Chickens · Farm-ish · Rabbits

A lovely day

Today was lovely. Clear skies, no significant breeze, a balmy (relatively) 60F.

I spent today using the lovely weather to finish up the winterization of the rabbits and chicken coop.

Good thing, too.

Tuesday, at 8am, it is forecast to be 14F, wind chill of 0F.

I found this out about 2 or 3pm today, when I grumbled about having spent all day fussing with rabbits and chickens to myself. I considered stopping then and relaxing for a bit. For some reason, after checking the weather report, I decided it was in my best interest to continue the tasks.

The chicken coop now has a closing door, light sensor driven. NOT a cheap device, but neither were the almost sixty birds lost to the raccoons. So the chicken coop proper is now as secured as I can make it.

The human door to the coop, which is hardware cloth meshed onto a wood frame, has been covered with 4mm translucent plastic as light insulation and wind block.

The chicks were moved around in their cage and relocated to a place inside the coop where I could actually get around them. It’s not ideal, but nothing really is. I gave them the heated water bottle, but need to get the coop-cord cleaned out so I can actually get that plugged in.

I initially moved the remaining pullets and two potential keeper-cockerels into the run during the day, and intended to leave the rest of the cockerels in the grow out pen down at the house. They’re due to be butchered in a couple of weeks, anyway, or thereabouts. Re-running electric to the grow out pen to keep water from freezing didn’t appeal to me, so they’re all now in the main coop. I’ll just catch the cockerels the night before, and use the now empty two rabbit cages to house them inside the coop at that point. Or something like that. I’ll figure it out.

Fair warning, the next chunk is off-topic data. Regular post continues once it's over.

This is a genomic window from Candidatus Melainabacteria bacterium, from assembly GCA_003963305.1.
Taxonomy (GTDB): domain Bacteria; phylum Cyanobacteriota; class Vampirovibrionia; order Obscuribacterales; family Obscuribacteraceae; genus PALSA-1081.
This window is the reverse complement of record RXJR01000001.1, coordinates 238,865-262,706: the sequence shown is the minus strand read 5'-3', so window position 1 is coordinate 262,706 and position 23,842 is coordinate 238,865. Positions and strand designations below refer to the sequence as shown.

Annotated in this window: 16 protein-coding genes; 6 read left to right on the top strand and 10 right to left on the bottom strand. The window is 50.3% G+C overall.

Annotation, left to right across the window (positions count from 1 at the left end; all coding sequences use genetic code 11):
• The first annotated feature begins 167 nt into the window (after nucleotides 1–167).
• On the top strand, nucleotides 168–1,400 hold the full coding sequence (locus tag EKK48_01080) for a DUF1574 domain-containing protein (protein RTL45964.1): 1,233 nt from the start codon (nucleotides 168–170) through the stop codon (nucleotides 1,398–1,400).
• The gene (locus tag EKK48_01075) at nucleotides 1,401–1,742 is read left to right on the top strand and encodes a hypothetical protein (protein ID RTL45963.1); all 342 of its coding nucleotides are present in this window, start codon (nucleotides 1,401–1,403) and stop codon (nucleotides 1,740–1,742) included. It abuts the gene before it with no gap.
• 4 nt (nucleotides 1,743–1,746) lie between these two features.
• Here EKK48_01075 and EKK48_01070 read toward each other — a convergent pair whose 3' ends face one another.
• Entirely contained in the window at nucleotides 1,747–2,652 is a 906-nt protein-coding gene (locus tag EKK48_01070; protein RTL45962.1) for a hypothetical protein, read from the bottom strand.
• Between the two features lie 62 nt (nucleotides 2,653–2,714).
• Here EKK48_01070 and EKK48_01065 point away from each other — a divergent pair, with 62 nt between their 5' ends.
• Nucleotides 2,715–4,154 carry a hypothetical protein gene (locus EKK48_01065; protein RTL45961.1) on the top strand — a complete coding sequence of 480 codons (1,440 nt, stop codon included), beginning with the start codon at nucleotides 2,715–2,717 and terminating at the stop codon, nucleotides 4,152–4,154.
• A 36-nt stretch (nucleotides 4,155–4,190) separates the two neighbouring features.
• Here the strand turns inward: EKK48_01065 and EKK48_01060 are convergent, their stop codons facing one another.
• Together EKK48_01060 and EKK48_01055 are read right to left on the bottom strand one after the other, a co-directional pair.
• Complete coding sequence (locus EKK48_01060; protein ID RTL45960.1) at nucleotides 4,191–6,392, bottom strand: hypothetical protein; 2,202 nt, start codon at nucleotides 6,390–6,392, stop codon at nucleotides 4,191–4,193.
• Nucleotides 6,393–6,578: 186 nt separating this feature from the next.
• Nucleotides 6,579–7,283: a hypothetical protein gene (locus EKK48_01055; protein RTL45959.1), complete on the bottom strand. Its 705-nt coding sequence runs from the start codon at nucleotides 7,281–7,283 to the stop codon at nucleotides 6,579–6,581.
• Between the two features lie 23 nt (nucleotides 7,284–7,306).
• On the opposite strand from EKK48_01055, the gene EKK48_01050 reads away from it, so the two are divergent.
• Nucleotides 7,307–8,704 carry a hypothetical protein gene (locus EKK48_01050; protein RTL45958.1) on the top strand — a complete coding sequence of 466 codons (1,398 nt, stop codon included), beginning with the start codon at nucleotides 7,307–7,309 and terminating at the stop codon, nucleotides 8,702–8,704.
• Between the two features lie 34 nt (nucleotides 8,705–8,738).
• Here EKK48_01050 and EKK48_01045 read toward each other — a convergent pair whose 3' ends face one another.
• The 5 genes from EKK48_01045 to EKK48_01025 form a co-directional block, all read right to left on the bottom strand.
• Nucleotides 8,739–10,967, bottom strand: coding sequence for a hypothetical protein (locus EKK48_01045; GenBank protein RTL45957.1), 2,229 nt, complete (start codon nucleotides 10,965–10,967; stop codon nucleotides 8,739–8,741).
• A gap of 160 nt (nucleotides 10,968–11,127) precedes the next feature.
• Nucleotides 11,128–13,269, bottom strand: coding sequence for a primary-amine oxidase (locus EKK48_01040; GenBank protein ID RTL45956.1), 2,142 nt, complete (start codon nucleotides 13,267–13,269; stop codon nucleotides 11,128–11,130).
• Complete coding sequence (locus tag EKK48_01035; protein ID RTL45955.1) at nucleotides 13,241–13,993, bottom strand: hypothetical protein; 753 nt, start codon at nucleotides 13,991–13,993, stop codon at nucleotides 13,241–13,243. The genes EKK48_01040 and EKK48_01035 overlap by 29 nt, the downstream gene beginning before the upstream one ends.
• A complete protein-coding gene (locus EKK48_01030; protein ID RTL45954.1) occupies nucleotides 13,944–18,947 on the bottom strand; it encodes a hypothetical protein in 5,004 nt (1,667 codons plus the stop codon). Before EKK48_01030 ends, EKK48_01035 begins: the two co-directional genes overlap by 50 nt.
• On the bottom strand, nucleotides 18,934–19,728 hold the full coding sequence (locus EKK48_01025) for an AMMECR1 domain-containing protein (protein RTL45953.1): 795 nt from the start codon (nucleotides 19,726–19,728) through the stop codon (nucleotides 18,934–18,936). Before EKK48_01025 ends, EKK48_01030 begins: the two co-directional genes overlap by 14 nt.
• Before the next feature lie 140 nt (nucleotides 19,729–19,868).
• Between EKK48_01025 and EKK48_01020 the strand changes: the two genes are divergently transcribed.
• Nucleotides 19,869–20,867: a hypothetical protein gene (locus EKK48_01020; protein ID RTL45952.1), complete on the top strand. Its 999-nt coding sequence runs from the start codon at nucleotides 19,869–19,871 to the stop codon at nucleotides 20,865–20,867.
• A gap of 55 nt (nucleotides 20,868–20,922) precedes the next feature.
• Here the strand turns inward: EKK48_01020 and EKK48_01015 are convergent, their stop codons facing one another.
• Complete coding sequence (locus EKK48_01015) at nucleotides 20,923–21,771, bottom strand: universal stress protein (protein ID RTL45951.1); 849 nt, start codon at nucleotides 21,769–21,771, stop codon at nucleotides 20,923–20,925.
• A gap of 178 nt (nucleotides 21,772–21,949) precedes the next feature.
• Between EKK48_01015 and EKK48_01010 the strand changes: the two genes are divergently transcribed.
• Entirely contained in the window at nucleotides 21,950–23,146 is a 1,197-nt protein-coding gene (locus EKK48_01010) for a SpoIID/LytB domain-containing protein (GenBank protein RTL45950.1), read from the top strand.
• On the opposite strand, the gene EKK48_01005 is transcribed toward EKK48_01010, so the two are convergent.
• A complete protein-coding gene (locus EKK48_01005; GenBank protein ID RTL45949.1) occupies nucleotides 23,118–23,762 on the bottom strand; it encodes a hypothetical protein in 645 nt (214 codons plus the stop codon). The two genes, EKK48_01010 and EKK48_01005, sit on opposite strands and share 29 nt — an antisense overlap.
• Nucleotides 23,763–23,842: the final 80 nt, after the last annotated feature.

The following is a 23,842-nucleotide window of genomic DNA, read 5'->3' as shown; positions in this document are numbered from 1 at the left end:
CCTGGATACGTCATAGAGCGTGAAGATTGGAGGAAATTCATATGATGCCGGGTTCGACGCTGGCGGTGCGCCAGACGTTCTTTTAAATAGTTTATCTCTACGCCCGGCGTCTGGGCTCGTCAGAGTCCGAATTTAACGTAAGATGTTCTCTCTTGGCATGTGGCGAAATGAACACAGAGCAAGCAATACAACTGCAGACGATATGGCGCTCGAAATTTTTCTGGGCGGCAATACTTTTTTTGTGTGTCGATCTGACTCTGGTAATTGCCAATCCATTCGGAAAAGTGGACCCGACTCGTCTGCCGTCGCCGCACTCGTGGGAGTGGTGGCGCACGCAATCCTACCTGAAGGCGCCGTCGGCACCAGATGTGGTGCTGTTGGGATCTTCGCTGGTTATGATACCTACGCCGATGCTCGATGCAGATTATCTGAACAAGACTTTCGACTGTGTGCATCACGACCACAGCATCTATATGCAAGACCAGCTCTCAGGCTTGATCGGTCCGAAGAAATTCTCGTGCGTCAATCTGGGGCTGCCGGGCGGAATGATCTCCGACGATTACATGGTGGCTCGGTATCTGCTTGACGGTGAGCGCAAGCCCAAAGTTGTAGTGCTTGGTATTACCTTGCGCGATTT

The two rabbit hutches have been covered with the same 4mm translucent plastic, doubled. It’s 8’4″ wide, so doubling it wasn’t hard. That leaves plenty of air movement underneath to keep ammonia from building up, while still shielding them from the wind.

I know it doesn’t sound like a lot, but it took a lot of time.

The last task completed — by lamplight — was wrapping the water barrel with the water heater blanket. I took advantage of the temperatures to fill it all the way up, then ensuring the water hose was allowed to drain out. My arms itch, because I didn’t realize the blanket I got was fluffy insulation topped by a very thin foil. And the roofing aluminum patching “tape” … doesn’t stick very well. So the blanket is WIRED on, with two long bits of fencing wire, all the way around to secure. I cut openings for the water tap and chicken nipples. Using a bit more plastic and silicone roofing sealant, I glued the raw edges of the insulation over, so stupid chickens don’t eat the “cotton candy.” Hopefully it will work … well enough. I hope.

The very last task that needs completed is putting up the chain link fencing wind block tarp thing. That won’t happen tonight, even though it would really be useful tomorrow. It requires too much coordination, and sufficient daylight. So it probably won’t happen until this next weekend.

On the one hand, I really want the two hopefully pregnant rabbits to kindle. On the other … well. It will be 14 F in just about a day and a half. Of course, kindling tonight would be far more ideal than tomorrow. If they kindle tonight, I can bring the babies in and keep them inside for the really brutal cold.

I do think one of them is getting ready. She spent a good bit of this late afternoon randomly jumping and twitching. This will be her first litter, if so. I gave both of the does extra hay, and the newbie has the solid-wood bottom nestbox to work with. Here’s to hoping it works out okay.

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